That only left Billy himself to worry about. As the one who’d arranged the trip, Billy would undoubtedly want to ride in the Presidential Limo along with me. I knew I couldn’t let that happen, but how could I talk him into riding separately or, better still, staying home, without tipping him off that something was amiss? I just couldn’t think of a way to do that and, as the time for the fated trip to Saint Louis approached, I was nearly in a panic as to what might happen to my nearly lifelong friend.

Then something terrible happened. Cam Dunnington’s mother passed away. As close as Billy and Rick were to Lyle Herndon and Cam Dunnington, there was no way they could or would miss Ms. Dunnington’s funeral. Billy felt terrible about missing the trip when he called to inform me of the situation, but I was secretly relieved that everything had worked out so well . . . until I learned the truth - that Ms. Dunnington had been murdered.

Because of the potential link to my assassination there was an intensive investigation into the matter of her death but, in the end, all that could be determined with certainty was that Billy had not been responsible. It appeared that the CIA had somehow been responsible but how or why remained a mystery. Although she had been over ninety and infirm, that she died because of me would haunt me for the remainder of my days, limited though they might be.

Nothing, however, would haunt me more than the events of that fateful day in Saint Louis itself. It was as I prepared to get into the Presidential limo that my Secret Service agent suddenly pulled me aside and shoved me into another vehicle further back in the motorcade. Although I strongly objected, he wasn’t about to take a chance on my life. Little did he know that my life would be over in a few years anyway. As I was shoved aside, my double took my place in the Presidential limo. This was standard procedure in such cases, so that the public would not know that a risk had been identified. Unfortunately, the Vice-President and her husband ended up riding in the Presidential limo, which was a serious breach of protocol. Only later would we learn that another agent had been bribed to make the change, ensuring that the Speaker of the House ascended to the presidency.

I will never forget the moment the rocket struck. Being further back in the motorcade, I did not see it personally but, when the grenade exploded, the whole ground shook under us. In that moment I knew - my double was dead, as was the driver, the Vice-President and her husband, and a few Secret Service agents. When I made my plans, never did I expect that the assassins would be so bold as to use a rocket propelled grenade. I had been expecting a bullet from a sniper, with little risk to those around me. My ignorance had resulted in multiple deaths on my behalf. Worst of all was that I was still alive when I shouldn’t have been.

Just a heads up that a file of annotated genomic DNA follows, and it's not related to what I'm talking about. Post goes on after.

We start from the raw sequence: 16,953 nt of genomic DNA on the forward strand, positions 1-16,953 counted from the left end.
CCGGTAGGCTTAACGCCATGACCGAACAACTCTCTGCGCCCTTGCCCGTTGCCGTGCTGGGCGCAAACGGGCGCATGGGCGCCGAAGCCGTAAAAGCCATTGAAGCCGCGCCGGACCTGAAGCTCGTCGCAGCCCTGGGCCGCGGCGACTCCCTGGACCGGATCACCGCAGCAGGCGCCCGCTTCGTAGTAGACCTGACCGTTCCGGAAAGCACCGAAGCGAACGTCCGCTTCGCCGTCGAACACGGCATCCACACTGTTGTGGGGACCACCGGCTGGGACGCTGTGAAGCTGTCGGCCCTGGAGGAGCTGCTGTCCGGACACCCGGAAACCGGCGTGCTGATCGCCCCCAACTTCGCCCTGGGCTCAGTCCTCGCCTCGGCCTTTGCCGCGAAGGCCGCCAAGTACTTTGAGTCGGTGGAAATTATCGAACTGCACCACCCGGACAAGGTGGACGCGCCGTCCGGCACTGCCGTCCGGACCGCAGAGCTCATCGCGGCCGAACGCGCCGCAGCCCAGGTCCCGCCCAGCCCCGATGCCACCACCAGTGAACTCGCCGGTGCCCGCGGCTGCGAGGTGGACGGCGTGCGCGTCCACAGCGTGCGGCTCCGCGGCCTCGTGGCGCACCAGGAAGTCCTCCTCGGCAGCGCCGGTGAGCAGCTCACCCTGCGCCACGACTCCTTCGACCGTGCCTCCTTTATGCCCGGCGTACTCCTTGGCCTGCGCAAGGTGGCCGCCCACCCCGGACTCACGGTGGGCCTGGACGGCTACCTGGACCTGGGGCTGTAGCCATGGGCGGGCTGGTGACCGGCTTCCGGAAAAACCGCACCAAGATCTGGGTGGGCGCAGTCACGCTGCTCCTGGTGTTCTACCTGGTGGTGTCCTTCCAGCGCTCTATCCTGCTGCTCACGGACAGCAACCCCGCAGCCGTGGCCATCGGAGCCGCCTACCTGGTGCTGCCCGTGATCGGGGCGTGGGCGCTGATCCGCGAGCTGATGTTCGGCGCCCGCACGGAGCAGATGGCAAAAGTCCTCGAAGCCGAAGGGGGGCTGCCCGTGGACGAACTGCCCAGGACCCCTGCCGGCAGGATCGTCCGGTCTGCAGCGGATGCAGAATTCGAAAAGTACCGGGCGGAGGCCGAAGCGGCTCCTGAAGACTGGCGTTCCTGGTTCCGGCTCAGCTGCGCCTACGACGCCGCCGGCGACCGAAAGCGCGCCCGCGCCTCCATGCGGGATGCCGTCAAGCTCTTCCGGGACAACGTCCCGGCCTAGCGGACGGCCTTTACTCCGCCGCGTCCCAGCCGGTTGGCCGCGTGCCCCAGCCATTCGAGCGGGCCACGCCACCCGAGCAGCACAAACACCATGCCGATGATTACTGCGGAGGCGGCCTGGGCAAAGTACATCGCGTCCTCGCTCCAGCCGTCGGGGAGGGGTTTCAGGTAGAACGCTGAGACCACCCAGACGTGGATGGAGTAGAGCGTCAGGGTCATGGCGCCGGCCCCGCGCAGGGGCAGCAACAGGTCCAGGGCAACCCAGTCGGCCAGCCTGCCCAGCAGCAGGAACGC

Much as it pained me to see Marvin Schroeder in the White House, with Cliff’s vision in mind I knew that it was essential that I remain dead. The world must never know that I had survived the assassination attempt but, already, a number of people knew of my survival including the head of the Secret Service and my attorney general, Deb McLaughlin. It was only by invoking the ‘national security’ trump card that I was able to convince them of the need for my survival to be kept a strict secret and, even then, I had to tell Deb everything before she was willing to help me disappear.

Six months have passed since my so-called assassination. The initial flack over Jeremy’s vicious attack on the religious right during his eulogy has mostly blown over. I would have advised him against such an attack but perhaps he was right. Maybe it was time for someone to stand up to those unwilling to listen to reason. In any case, Kurt did a masterful job of damage control. As an ordained Evangelical minister himself, he was able to reassure the true believers that they could still believe in the teachings of Christ, even as they embraced modern science.

Soon, the Pope himself chimed in that the Vatican had embraced scientific enquiry for five hundred years, and he indicated that he would be reviewing the Church’s position on homosexuality over the course of the next year. The Islamic world had a more difficult time dealing with Jeremy’s eulogy, however, and many extremists cried jihad as they claimed yet another attempt by the West to destroy Islam.

Surprisingly, it was Iran’s Supreme Leader who put an end to that kind of talk. Harkening back to a time when Persian ships ruled the seas, he proclaimed, “Allah would not want us to ignore the facts, just because we don’t like them.” Although he made it clear that scientific evidence would have to be reviewed by an Islamic court before it could be accepted, it would no longer be ignored. True to his word, proclamation after proclamation had come out of Teheran since then, accepting as fact such radical notions as the Universe being billions of years old and that evolution played a role in humankind’s development. He even promised a review of homosexuality, although we were not so deluded as to expect it to be embraced by Shiite Islam.